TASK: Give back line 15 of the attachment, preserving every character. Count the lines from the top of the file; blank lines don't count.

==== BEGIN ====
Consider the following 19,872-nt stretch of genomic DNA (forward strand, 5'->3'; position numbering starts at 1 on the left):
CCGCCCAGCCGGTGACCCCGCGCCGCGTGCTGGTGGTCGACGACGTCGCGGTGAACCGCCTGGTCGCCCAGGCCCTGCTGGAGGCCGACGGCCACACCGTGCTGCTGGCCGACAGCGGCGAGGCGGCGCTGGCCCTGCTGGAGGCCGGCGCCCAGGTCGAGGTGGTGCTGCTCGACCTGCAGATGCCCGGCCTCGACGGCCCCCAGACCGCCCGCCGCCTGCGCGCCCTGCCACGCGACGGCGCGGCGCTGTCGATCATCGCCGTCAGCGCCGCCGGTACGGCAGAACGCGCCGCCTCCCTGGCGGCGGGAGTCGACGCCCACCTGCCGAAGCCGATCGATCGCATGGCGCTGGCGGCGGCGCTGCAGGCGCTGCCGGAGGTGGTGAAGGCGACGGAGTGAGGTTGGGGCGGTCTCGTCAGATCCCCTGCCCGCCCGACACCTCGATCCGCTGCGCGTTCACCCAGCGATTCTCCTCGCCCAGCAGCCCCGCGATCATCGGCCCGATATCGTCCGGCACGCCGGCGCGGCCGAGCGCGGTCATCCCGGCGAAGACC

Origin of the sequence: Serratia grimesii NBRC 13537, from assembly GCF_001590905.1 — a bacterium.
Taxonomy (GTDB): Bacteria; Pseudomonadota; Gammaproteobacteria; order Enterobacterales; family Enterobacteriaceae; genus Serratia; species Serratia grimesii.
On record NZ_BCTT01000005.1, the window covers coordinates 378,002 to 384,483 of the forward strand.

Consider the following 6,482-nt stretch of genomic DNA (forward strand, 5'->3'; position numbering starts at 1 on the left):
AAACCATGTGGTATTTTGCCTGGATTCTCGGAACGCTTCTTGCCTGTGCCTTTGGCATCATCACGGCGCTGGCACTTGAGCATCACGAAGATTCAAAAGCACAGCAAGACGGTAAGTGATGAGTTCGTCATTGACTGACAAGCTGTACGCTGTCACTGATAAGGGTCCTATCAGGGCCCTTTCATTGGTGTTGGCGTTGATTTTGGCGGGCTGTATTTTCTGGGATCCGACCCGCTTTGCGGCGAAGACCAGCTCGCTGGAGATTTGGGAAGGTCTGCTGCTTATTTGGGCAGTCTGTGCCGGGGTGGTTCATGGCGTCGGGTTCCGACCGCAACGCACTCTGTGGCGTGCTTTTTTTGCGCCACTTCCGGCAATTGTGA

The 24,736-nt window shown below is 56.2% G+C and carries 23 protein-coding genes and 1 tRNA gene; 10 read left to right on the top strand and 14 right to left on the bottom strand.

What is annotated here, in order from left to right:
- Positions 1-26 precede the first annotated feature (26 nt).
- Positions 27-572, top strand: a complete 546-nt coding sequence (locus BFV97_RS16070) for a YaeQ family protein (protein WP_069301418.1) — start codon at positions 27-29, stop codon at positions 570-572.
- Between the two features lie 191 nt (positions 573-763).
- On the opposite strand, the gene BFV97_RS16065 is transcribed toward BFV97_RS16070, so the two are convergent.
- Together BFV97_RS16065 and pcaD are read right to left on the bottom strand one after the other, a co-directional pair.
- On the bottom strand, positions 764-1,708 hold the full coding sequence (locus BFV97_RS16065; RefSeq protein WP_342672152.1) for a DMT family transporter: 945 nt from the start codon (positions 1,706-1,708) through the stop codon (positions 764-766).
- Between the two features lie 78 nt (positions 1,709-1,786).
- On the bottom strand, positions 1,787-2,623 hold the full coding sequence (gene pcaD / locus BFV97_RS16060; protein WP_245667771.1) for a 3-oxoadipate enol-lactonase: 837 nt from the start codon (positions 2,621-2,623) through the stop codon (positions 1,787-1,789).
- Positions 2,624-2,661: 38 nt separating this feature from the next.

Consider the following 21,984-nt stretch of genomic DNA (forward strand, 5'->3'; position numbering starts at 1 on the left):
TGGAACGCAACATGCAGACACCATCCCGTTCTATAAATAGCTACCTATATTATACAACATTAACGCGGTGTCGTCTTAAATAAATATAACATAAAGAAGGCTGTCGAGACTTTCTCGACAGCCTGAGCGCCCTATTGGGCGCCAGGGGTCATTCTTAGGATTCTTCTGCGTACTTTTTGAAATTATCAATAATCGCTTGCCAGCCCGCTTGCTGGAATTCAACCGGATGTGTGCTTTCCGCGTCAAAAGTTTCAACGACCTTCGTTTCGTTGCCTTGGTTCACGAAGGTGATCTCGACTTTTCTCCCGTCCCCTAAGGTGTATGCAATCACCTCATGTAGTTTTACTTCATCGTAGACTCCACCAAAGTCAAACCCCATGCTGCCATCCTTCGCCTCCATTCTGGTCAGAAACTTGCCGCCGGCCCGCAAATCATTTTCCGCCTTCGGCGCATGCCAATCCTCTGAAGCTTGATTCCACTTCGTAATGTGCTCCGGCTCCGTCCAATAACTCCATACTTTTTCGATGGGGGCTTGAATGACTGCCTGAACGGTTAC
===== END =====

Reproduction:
- On the bottom strand, positions 764-1,708 hold the full coding sequence (locus BFV97_RS16065; RefSeq protein WP_342672152.1) for a DMT family transporter: 945 nt from the start codon (positions 1,706-1,708) through the stop codon (positions 764-766).